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ChangingMinds Blog! > Blog Archive > 09-Aug-15

 


Sunday 09-August-15

The cafe chair problem

Imagine you owned a small cafe or teashop, with a set of loose round tables and chairs. Now say you are tidying up after some customers have been there. Of course you take away the crockery and so on, clean the table and re-lay it for the next customers, but what do you with the chairs? Do you push them in, leave them out or what?

Leaving them as customers left them probably isn't a good idea as this just looks untidy. When things are not arranged in an ordered structure it forces more mental effort in recognizing what is there.

It may seem like a good idea to push the chairs right in. After all, it makes the place look tidy and allows customers to navigate more easily between tables. The problem with this, though, is that it has a 'closed' feel, as if the chairs are put away for the day. It also adds effort for customers in pulling out the chairs.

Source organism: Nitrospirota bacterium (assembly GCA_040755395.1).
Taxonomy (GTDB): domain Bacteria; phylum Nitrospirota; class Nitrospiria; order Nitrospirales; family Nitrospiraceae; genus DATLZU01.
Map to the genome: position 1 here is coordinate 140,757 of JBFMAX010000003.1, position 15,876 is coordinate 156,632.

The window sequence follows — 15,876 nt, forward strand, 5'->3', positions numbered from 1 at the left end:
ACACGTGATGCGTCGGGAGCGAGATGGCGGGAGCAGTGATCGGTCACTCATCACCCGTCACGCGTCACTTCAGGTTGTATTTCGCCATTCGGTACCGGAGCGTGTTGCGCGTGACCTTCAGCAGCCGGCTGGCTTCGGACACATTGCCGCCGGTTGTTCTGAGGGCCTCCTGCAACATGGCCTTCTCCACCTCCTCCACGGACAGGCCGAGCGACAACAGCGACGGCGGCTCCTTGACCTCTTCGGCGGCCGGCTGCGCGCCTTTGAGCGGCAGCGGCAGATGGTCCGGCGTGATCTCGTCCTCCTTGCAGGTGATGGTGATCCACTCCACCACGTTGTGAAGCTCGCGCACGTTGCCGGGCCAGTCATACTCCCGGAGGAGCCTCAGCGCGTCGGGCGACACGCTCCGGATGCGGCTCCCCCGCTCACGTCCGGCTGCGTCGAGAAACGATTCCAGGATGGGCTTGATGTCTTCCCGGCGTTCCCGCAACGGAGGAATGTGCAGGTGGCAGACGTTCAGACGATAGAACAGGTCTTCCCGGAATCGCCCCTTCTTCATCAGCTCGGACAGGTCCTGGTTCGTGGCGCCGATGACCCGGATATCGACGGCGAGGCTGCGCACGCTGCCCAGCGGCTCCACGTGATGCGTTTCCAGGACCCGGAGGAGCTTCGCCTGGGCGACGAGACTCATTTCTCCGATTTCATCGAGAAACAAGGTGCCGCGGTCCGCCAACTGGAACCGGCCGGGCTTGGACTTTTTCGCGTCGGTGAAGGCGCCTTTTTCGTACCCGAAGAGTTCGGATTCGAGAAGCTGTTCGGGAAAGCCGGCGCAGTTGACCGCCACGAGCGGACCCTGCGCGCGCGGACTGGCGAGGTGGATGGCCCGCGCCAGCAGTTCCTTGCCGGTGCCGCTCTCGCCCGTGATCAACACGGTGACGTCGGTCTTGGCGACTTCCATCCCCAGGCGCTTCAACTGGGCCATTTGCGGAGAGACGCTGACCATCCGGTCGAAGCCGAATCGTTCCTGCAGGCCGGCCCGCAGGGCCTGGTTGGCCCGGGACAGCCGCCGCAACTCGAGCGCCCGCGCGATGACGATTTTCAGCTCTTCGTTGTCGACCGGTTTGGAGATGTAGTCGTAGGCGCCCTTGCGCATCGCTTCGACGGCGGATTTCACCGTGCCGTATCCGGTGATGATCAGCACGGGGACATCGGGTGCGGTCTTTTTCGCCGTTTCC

A more inviting arrangement is to create a 'looser' structure, with the chairs still in a regular pattern around the table, but now pulled out a bit, perhaps with just the front of the chair under the table.

A step further is to add a bit of seduction by rotating the chairs slightly. Like showing a bit of ankle (in this case the seat) it tempts you in.

It is this kind of thinking that can make a significant difference for little cost. This is not to say the rotated chair is the best for you, but it does seem like a good possibility. Which brings up the last and critical point, which is to constantly experiment. You can work out what should work, but you will only know if you try.


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